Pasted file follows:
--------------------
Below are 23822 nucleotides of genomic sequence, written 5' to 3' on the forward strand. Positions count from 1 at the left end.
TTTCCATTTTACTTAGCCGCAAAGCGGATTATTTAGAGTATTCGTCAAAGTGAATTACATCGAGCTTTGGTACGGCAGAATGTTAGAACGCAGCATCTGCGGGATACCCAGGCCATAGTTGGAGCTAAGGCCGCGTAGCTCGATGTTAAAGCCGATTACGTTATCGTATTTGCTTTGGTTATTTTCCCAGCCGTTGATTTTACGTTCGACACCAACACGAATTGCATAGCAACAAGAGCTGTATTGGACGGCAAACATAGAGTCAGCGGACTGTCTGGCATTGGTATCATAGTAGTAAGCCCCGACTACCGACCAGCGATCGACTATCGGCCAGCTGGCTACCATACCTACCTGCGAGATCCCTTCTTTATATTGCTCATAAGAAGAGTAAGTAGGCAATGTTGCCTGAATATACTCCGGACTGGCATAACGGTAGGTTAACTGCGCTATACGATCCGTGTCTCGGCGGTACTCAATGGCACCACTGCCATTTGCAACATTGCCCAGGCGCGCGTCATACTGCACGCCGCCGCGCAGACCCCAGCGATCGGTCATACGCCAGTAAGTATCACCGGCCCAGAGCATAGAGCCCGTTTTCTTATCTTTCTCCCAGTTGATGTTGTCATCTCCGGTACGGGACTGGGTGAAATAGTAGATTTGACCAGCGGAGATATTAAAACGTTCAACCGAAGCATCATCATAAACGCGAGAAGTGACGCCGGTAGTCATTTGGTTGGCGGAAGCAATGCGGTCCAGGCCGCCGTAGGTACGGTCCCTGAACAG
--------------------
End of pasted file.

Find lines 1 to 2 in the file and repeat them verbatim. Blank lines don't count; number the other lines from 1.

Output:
Below are 23822 nucleotides of genomic sequence, written 5' to 3' on the forward strand. Positions count from 1 at the left end.
TTTCCATTTTACTTAGCCGCAAAGCGGATTATTTAGAGTATTCGTCAAAGTGAATTACATCGAGCTTTGGTACGGCAGAATGTTAGAACGCAGCATCTGCGGGATACCCAGGCCATAGTTGGAGCTAAGGCCGCGTAGCTCGATGTTAAAGCCGATTACGTTATCGTATTTGCTTTGGTTATTTTCCCAGCCGTTGATTTTACGTTCGACACCAACACGAATTGCATAGCAACAAGAGCTGTATTGGACGGCAAACATAGAGTCAGCGGACTGTCTGGCATTGGTATCATAGTAGTAAGCCCCGACTACCGACCAGCGATCGACTATCGGCCAGCTGGCTACCATACCTACCTGCGAGATCCCTTCTTTATATTGCTCATAAGAAGAGTAAGTAGGCAATGTTGCCTGAATATACTCCGGACTGGCATAACGGTAGGTTAACTGCGCTATACGATCCGTGTCTCGGCGGTACTCAATGGCACCACTGCCATTTGCAACATTGCCCAGGCGCGCGTCATACTGCACGCCGCCGCGCAGACCCCAGCGATCGGTCATACGCCAGTAAGTATCACCGGCCCAGAGCATAGAGCCCGTTTTCTTATCTTTCTCCCAGTTGATGTTGTCATCTCCGGTACGGGACTGGGTGAAATAGTAGATTTGACCAGCGGAGATATTAAAACGTTCAACCGAAGCATCATCATAAACGCGAGAAGTGACGCCGGTAGTCATTTGGTTGGCGGAAGCAATGCGGTCCAGGCCGCCGTAGGTACGGTCCCTGAACAG